Let me get this out of the way: I hate my chair. It’s a bargain-bin piece of junk that I got from one of the big chain department stores, and I’m pretty much marking time until I can afford the upgrade to something a little nicer. In the meantime, I make do. My chair does everything I need from a chair: it lets me sit on it, and it rolls along the floor. Until today.
I’ve been having a rough roll lately when I get up from my desk, and today one of the casters hard-locked on me and the chair almost flipped over. After prying it out, I realize it’s got a huge knot of carpet fuzz, cat hair, and who knows what else in there from years of use. It’s new caster time.
Unfortunately, I’m nowhere near the place I bought the chair originally, and the manufacturer’s site was no help. I know I can get replacements online, but I wasn’t sure what kind I needed. After some quick googling, I found a blurry chart. Yikes. I understand that all the information I might need is in there somewhere, but I wasn’t about to put myself through eyestrain just to figure out how to order a plastic wheel, and neither should you. So I’ve put together a handy guide to ordering a replacement caster. For the most part, the search boils down to answering two simple questions:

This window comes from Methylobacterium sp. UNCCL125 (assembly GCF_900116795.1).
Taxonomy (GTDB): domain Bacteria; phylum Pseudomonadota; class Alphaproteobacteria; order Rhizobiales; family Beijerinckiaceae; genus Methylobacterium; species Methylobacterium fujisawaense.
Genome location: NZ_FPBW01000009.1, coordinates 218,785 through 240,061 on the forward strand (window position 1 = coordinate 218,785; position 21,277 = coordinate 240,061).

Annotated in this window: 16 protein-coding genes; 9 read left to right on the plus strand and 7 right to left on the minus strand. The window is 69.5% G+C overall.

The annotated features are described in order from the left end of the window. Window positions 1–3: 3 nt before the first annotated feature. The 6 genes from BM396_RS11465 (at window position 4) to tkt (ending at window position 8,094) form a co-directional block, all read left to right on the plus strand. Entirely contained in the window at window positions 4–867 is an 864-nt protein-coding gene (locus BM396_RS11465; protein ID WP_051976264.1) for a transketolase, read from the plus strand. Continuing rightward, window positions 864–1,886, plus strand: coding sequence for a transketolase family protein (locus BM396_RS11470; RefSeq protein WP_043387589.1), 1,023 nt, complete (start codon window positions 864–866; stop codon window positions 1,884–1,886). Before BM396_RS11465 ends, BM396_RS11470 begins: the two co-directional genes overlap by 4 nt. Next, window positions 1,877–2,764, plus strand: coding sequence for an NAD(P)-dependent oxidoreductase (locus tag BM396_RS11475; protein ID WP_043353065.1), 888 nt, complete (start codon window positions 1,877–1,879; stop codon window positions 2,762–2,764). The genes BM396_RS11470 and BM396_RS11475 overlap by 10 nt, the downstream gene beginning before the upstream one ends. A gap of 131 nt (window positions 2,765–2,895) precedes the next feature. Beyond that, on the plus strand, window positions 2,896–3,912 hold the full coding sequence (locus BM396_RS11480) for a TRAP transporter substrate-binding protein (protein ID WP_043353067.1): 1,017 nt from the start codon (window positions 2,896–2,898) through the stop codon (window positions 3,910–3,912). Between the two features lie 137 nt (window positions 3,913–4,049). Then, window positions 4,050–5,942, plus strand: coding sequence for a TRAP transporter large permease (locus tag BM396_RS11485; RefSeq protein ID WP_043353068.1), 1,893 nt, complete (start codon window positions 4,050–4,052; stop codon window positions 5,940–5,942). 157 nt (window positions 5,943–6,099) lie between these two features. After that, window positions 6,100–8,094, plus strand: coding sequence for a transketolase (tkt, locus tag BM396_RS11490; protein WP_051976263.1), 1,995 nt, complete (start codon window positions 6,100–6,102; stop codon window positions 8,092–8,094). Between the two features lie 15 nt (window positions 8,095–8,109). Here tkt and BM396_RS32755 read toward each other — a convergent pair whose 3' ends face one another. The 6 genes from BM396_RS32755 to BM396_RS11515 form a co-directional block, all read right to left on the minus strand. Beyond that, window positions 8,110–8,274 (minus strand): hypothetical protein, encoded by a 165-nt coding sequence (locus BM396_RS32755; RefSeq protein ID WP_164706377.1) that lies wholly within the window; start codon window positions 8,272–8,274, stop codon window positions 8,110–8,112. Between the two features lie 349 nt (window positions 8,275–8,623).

How big is the original caster?
For a replacement caster, the most important things to know are the length and diameter of the “stem” (the part that sticks into the chair). Grab a ruler, yank out the offending caster, and measure like so:
In my case, the stem was 1 inch long by 3/8ths of an inch in diameter, making it a “K” class stem (some manufacturers use these letter codes, but knowing the length and diameter is really the important part.) Also, whether your stem has a flat or a round head doesn’t really matter; as long as the measurements are right the caster will fit. The next question determines the material the wheel should be made of:
What kind of floor will the caster be used on?
In my case, I’m currently on hardwood floors. For hard surfaces like wood, chairs mats, tile or linoleum, a soft wheel is recommended. Hard wheels should be used on soft surfaces, like carpet. Just like any other wheel, really. Think about it: soft rubber car tires for the hard concrete road, but hard plastic tires on your lawnmower for moving over soft dirt and grass. But I digress. By plugging the length, diameter, and floor type into the “Narrow your Results” column on the casters page at OnTimeSupplies.com, I found the best match for me would be these Doublewheel Nylon Casters from Master Casters. They come in a set of five so I can either replace the whole chair’s worth (and have one left over!) or replace the bad one and keep the rest in reserve for the day the other wheels inevitably lock up on me. Not too shabby, and it beats replacing the whole chair.
So there you have it. Proof once again that shopping for office supplies and equipment doesn’t need to be a hassle. Something as simple as finding a new caster was turning into a pretty hair-pulling exercise, and hopefully the above guide will spare a few shoppers that grief.